Aquanetix for all

            Aquanetix staff claim the complex business of farming fish sustainably produces a lot of operational data that rarely gets used as business intelligence to drive the value of the product at the end of the line. Insufficient data and the inability to interpret data lead to waste of business resources and can lead to increased pressure on resources which then increase production costs, they argue.

            The European aquaculture business tech services provider aims to change the way fish farm managers work by giving them access to information immediately by using real-time data to alert managers on actions that need to be made throughout the day.

            By pushing minute-by-minute farming data to laptops, tablets and smartphones, with a graphic video game-like interface, Aquanetix gives users aquaculture management knowledge with the press of a key, screen touch, and/or swipe.

            Information data links all of various facets of the fish farm business together and, if managed seamlessly, can connect fish performance, staff and executive management in ways that enable better business productivity if the right tools are utilized from the bottom up.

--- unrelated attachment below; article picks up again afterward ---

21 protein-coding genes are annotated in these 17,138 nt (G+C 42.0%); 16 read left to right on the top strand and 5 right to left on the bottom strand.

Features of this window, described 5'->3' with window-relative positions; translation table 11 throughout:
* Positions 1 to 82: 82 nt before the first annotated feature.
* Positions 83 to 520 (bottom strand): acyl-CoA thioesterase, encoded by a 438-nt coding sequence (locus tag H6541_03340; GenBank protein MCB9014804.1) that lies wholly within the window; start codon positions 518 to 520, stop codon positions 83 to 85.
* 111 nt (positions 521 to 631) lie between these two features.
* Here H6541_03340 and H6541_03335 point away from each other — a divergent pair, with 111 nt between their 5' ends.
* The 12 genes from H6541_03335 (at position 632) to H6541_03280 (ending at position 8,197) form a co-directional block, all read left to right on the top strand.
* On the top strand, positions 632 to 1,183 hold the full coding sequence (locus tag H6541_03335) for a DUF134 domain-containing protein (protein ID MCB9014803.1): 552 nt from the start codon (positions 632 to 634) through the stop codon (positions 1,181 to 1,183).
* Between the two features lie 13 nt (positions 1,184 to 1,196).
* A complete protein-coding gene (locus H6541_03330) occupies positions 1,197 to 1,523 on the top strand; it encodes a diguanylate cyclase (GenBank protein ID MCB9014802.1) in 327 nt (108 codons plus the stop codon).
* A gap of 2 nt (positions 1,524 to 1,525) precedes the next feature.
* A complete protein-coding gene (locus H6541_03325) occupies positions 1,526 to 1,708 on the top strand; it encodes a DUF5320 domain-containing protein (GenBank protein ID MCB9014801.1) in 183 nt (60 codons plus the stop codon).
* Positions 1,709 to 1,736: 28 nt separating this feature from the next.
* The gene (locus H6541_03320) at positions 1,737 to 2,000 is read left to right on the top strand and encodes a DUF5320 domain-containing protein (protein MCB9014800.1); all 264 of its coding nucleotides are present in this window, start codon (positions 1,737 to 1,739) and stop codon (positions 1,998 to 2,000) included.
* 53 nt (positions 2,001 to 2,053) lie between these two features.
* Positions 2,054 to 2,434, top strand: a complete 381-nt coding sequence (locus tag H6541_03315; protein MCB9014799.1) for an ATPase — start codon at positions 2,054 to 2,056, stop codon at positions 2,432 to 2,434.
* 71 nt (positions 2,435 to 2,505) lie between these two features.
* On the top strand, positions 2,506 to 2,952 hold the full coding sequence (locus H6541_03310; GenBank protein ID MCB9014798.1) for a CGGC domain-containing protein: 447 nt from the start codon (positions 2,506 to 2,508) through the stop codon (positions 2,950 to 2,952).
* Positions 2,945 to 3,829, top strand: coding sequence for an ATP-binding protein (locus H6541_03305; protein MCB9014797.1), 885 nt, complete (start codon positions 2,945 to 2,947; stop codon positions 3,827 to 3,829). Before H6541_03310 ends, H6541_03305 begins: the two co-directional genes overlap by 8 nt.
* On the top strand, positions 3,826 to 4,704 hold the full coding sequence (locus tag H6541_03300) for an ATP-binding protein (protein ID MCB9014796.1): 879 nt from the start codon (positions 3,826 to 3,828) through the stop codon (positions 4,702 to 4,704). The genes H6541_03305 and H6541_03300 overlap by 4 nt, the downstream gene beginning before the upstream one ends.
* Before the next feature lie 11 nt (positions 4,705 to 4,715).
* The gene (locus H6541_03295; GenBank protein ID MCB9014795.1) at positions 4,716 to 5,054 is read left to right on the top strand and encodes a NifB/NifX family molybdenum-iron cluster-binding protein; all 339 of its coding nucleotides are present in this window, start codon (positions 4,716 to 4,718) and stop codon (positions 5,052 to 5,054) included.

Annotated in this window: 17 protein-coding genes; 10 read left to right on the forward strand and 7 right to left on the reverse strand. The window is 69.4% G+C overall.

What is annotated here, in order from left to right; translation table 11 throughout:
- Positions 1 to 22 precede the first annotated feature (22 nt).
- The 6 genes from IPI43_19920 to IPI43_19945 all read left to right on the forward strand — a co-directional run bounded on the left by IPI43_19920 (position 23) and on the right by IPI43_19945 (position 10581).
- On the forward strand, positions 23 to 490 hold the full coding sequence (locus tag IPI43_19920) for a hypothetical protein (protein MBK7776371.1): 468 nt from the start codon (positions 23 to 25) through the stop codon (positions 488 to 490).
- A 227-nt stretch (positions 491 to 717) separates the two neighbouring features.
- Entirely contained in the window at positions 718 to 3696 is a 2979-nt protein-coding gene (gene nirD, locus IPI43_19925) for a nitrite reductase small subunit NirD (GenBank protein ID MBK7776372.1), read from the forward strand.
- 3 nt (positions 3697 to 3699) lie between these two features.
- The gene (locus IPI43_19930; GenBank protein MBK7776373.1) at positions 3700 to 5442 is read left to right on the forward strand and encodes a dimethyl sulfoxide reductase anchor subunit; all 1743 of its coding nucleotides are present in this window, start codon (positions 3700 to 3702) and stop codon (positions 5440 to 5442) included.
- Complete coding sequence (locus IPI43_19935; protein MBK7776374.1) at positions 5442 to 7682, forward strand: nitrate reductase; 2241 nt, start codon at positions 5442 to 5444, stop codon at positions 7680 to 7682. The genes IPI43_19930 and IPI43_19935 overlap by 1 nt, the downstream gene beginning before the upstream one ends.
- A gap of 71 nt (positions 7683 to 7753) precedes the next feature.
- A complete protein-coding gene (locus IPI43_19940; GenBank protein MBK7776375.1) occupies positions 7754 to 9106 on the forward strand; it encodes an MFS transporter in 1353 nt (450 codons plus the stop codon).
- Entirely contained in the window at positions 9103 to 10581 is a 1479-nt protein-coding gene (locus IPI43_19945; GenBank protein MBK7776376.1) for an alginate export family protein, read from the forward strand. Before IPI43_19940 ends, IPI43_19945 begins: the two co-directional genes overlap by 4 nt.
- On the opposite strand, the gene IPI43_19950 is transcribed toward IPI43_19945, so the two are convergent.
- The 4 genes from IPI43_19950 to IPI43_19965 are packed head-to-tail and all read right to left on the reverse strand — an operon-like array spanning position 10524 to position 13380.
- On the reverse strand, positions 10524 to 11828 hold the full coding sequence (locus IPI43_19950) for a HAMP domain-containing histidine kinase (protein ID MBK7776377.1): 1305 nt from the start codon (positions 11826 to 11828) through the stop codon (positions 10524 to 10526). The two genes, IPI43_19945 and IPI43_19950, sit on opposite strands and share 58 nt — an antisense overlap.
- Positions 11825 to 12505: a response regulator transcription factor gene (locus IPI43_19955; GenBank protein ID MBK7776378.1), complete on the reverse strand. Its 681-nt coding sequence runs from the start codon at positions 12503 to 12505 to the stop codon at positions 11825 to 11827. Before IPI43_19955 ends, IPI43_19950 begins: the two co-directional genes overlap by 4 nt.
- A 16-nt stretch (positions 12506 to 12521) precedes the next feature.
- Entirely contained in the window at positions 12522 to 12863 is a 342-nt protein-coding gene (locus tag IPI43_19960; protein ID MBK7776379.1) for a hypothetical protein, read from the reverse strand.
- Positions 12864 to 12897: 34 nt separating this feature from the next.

Aquanetix provides users fish farming data focused on feeding, environmental parameters, stock behavior, and health status, infrastructure conditions, and many other variables, so workers, managers, and business execs have a complete picture of their current operations and what can be done to make better decisions for future growth.

            With its modular architecture built on all the ‘big data’ collected overtime, business decision makers can work with end product certification makers, conduct production planning, build sales channels, and make year-to-year procurement plans.

            “We also want to include a full traceability of production, from broodstock to final customer but this will take some time (mid 2015),” Thomaz said.  “At present we are focusing on cage farms and will soon start working with a Spanish company on tank production. Then the idea is to develop the hatchery services, where the amount of data collected is much larger and their need is much more urgent: we will be deploying tank histories to the smartphones on the wrists of hatchery technicians, helping them judge the state of larvae from the history of feedings (rotifers, artemia, feeds, etc) of the last few hours or days.”

            Currently, Aquanetix is going through trials at Baja California, Mexico seabass producer Pacifico Aquaculture, a salmon producer in Scotland, a large tilapia producer in Africa and a number of bass and bream producers in Greece.  For more information

— Erich Luening

Print this page